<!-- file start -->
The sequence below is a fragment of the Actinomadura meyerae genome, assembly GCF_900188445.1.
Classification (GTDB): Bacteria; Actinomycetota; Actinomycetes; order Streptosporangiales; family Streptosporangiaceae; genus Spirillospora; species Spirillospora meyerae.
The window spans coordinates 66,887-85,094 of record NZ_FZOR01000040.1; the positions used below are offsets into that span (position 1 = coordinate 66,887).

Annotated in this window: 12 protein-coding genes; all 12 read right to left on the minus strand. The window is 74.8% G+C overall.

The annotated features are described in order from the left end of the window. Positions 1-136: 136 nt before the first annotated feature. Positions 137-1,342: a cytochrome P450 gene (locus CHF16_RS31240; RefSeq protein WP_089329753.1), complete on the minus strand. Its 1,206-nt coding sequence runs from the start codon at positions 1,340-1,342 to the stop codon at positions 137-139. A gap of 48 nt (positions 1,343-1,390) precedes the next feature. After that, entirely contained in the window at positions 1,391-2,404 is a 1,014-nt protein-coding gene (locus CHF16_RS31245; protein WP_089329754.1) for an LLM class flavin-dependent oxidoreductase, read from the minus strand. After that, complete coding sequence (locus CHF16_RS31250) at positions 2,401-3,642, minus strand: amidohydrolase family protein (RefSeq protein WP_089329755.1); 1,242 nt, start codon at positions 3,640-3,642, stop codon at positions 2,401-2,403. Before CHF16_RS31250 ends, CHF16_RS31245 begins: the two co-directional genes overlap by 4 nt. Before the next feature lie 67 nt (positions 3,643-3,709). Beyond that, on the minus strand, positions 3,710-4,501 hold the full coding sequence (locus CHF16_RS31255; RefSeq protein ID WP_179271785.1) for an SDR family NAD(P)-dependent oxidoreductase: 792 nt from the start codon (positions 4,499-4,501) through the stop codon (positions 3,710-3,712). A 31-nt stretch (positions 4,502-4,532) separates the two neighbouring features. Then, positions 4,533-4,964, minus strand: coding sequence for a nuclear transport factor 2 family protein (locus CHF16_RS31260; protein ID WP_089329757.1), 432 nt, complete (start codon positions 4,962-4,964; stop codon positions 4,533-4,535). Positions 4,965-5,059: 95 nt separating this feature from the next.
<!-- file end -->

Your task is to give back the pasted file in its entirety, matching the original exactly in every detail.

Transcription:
The sequence below is a fragment of the Actinomadura meyerae genome, assembly GCF_900188445.1.
Classification (GTDB): Bacteria; Actinomycetota; Actinomycetes; order Streptosporangiales; family Streptosporangiaceae; genus Spirillospora; species Spirillospora meyerae.
The window spans coordinates 66,887-85,094 of record NZ_FZOR01000040.1; the positions used below are offsets into that span (position 1 = coordinate 66,887).

Annotated in this window: 12 protein-coding genes; all 12 read right to left on the minus strand. The window is 74.8% G+C overall.

The annotated features are described in order from the left end of the window. Positions 1-136: 136 nt before the first annotated feature. Positions 137-1,342: a cytochrome P450 gene (locus CHF16_RS31240; RefSeq protein WP_089329753.1), complete on the minus strand. Its 1,206-nt coding sequence runs from the start codon at positions 1,340-1,342 to the stop codon at positions 137-139. A gap of 48 nt (positions 1,343-1,390) precedes the next feature. After that, entirely contained in the window at positions 1,391-2,404 is a 1,014-nt protein-coding gene (locus CHF16_RS31245; protein WP_089329754.1) for an LLM class flavin-dependent oxidoreductase, read from the minus strand. After that, complete coding sequence (locus CHF16_RS31250) at positions 2,401-3,642, minus strand: amidohydrolase family protein (RefSeq protein WP_089329755.1); 1,242 nt, start codon at positions 3,640-3,642, stop codon at positions 2,401-2,403. Before CHF16_RS31250 ends, CHF16_RS31245 begins: the two co-directional genes overlap by 4 nt. Before the next feature lie 67 nt (positions 3,643-3,709). Beyond that, on the minus strand, positions 3,710-4,501 hold the full coding sequence (locus CHF16_RS31255; RefSeq protein ID WP_179271785.1) for an SDR family NAD(P)-dependent oxidoreductase: 792 nt from the start codon (positions 4,499-4,501) through the stop codon (positions 3,710-3,712). A 31-nt stretch (positions 4,502-4,532) separates the two neighbouring features. Then, positions 4,533-4,964, minus strand: coding sequence for a nuclear transport factor 2 family protein (locus CHF16_RS31260; protein ID WP_089329757.1), 432 nt, complete (start codon positions 4,962-4,964; stop codon positions 4,533-4,535). Positions 4,965-5,059: 95 nt separating this feature from the next.